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Chapter 1

The train whistle woke him, the screech breaking through his rest, its' shrill sound making him wince as he stirred into wakefulness. He sat up, wiping at his eyes and stifling a yawn. The train was slowing, but the view hadn't changed much, not since they'd gone past Limerick. Green fields had given way to forest which had given way to fields again to hills and back to forest.

Christ, I've forgotten how green it is, he realized with a start. Months spent in a dry and arid land, the wadis and massifs of Mesopotamia, mud brick huts and sweltering sun. Relocating to France hadn't been much better, miles of razor wire, entrenchments, shell craters and mud. Mud everywhere. Green's a damn sight better than brown anyways.

“Up Guards and at them” he murmured, standing and stretching for his case above on the luggage shelf. He hauled his bag down and dumped it on the seat, bending over to grab his cap. Tugging it on, he took a moment to fix it in the mirror before he was satisfied. “It'll do” he said aloud to himself, picking up his case and moving to exit the carriage.

The station wasn't much. A single platform with a small office and waiting area where you could collect your tickets. Maybe a dozen individuals were loitering on the platform as the train coasted to a halt, the brakes screeching. No one was in a rush, though heads craned curiously to see who'd arrived.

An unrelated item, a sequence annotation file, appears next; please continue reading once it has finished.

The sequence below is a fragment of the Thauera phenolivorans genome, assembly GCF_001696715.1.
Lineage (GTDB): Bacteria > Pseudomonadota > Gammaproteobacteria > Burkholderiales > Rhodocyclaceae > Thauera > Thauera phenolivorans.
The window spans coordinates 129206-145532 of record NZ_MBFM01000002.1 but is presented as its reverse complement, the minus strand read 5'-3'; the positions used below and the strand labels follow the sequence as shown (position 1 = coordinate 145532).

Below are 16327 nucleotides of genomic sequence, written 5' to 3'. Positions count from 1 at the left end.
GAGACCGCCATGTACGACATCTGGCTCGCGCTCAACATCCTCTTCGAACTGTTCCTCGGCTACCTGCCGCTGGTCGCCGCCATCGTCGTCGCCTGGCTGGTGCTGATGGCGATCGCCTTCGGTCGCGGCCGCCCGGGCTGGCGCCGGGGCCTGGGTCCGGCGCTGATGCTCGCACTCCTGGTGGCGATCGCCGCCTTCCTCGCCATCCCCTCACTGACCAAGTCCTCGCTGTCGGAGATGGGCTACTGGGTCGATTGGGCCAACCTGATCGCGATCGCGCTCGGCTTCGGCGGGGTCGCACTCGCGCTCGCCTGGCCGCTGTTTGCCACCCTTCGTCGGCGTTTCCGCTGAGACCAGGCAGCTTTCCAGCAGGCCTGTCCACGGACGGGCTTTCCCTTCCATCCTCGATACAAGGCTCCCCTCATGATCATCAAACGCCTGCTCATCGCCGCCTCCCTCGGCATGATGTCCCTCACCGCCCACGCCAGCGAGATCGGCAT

Diarmuid stepped off briskly, turning his head to gaze up the platform. He brought his hand up to shield his eyes from the sun's glare, squinting a little. He didn't recognize anyone, though there were quite a few gazes directed towards him, not all of them friendly. One though, a man in his twenties, fiddling with some tobacco, a flat cap pulled low over his eyes.

“Lorcan you bollocks!” he roared out, joy in his voice, earning a few more scandalized looks from watchers. The man in question nearly jumped out of his skin, Lorcan straightening up at the sight of him. He moved towards Diarmuid, offering his hand, a little speechless. Diarmuid seized it and squeezed it hard, “Dopey as a cow” he proclaimed. Lorcan was shaking his head in wonder. “Jesus Diarmuid, I almost didn't recognize you in all that get-up” casting his eyes up and down the uniform. He tugged at the Sam Browne belt, “So yer ma wasn't lying, they did make you an officer! Fuckin' hell” he said, still shaking his head.

“Wasn't easy earned lad” Diarmuid murmured, his head dropping for a second. Lorcan looked hangdog for a second, taking a quick look around and dropping his voice. “You know I couldn't give a rat's arse but didya not think it might have been a wee bit more easy if ye'd just worn normal clothes like?” “Fuck 'em,” was the blunt response “They know where I've been the last few years, not bloody coming back with me tail between my legs. Not to me own county.” Lorcan held up his hands in surrender and shrugged his shoulders.

“Whatever lad, be grand” he declared, “Dya wanna give me yer bag? Wouldn't do for an officer now to be fetchin' and carryin' like one of us boggers” he said with mock solemnity. Diarmuid grinned, chuckling a little “You can get fucked, dya think I'm after going soft in the head?” “Can't blame a lad for giving it a lash, come on then” he began leading the way out of the station.